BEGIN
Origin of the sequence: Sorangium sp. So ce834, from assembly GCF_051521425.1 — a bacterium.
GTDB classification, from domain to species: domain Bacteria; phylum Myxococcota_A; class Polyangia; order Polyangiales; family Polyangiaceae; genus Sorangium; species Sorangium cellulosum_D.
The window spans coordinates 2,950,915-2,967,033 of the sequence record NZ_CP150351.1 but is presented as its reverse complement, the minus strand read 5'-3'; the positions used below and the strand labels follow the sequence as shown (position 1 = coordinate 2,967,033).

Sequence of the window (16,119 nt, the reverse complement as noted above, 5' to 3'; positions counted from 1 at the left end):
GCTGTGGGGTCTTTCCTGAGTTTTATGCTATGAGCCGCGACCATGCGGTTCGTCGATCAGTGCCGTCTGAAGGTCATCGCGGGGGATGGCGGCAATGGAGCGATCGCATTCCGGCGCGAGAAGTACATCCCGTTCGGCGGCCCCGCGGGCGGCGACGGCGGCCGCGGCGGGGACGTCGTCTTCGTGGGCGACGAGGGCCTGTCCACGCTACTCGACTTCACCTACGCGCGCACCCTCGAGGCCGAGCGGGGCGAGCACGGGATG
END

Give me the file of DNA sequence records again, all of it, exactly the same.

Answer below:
Origin of the sequence: Sorangium sp. So ce834, from assembly GCF_051521425.1 — a bacterium.
GTDB classification, from domain to species: domain Bacteria; phylum Myxococcota_A; class Polyangia; order Polyangiales; family Polyangiaceae; genus Sorangium; species Sorangium cellulosum_D.
The window spans coordinates 2,950,915-2,967,033 of the sequence record NZ_CP150351.1 but is presented as its reverse complement, the minus strand read 5'-3'; the positions used below and the strand labels follow the sequence as shown (position 1 = coordinate 2,967,033).

Sequence of the window (16,119 nt, the reverse complement as noted above, 5' to 3'; positions counted from 1 at the left end):
GCTGTGGGGTCTTTCCTGAGTTTTATGCTATGAGCCGCGACCATGCGGTTCGTCGATCAGTGCCGTCTGAAGGTCATCGCGGGGGATGGCGGCAATGGAGCGATCGCATTCCGGCGCGAGAAGTACATCCCGTTCGGCGGCCCCGCGGGCGGCGACGGCGGCCGCGGCGGGGACGTCGTCTTCGTGGGCGACGAGGGCCTGTCCACGCTACTCGACTTCACCTACGCGCGCACCCTCGAGGCCGAGCGGGGCGAGCACGGGATG